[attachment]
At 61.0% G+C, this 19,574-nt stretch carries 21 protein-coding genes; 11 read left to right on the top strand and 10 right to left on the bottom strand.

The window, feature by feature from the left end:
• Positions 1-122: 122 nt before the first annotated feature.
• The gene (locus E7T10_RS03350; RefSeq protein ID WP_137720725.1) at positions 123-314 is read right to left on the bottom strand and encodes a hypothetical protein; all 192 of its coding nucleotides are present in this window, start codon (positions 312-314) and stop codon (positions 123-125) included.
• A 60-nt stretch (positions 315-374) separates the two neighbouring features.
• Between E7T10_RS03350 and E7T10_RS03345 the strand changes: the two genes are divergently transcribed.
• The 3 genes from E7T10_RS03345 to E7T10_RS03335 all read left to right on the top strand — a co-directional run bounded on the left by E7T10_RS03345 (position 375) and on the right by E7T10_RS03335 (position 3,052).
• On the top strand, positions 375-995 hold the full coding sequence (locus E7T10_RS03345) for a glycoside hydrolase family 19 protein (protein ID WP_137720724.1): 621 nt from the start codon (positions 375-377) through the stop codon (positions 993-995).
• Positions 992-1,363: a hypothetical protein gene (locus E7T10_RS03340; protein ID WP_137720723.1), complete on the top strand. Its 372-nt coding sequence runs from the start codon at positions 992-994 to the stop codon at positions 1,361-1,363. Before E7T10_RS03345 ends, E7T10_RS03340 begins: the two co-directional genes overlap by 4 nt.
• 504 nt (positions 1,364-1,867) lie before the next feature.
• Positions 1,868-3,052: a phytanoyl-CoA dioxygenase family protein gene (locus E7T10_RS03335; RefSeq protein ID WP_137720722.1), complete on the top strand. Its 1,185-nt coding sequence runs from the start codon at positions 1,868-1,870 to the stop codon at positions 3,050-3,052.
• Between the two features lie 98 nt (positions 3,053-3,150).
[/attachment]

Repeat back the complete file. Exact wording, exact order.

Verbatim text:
At 61.0% G+C, this 19,574-nt stretch carries 21 protein-coding genes; 11 read left to right on the top strand and 10 right to left on the bottom strand.

The window, feature by feature from the left end:
• Positions 1-122: 122 nt before the first annotated feature.
• The gene (locus E7T10_RS03350; RefSeq protein ID WP_137720725.1) at positions 123-314 is read right to left on the bottom strand and encodes a hypothetical protein; all 192 of its coding nucleotides are present in this window, start codon (positions 312-314) and stop codon (positions 123-125) included.
• A 60-nt stretch (positions 315-374) separates the two neighbouring features.
• Between E7T10_RS03350 and E7T10_RS03345 the strand changes: the two genes are divergently transcribed.
• The 3 genes from E7T10_RS03345 to E7T10_RS03335 all read left to right on the top strand — a co-directional run bounded on the left by E7T10_RS03345 (position 375) and on the right by E7T10_RS03335 (position 3,052).
• On the top strand, positions 375-995 hold the full coding sequence (locus E7T10_RS03345) for a glycoside hydrolase family 19 protein (protein ID WP_137720724.1): 621 nt from the start codon (positions 375-377) through the stop codon (positions 993-995).
• Positions 992-1,363: a hypothetical protein gene (locus E7T10_RS03340; protein ID WP_137720723.1), complete on the top strand. Its 372-nt coding sequence runs from the start codon at positions 992-994 to the stop codon at positions 1,361-1,363. Before E7T10_RS03345 ends, E7T10_RS03340 begins: the two co-directional genes overlap by 4 nt.
• 504 nt (positions 1,364-1,867) lie before the next feature.
• Positions 1,868-3,052: a phytanoyl-CoA dioxygenase family protein gene (locus E7T10_RS03335; RefSeq protein ID WP_137720722.1), complete on the top strand. Its 1,185-nt coding sequence runs from the start codon at positions 1,868-1,870 to the stop codon at positions 3,050-3,052.
• Between the two features lie 98 nt (positions 3,053-3,150).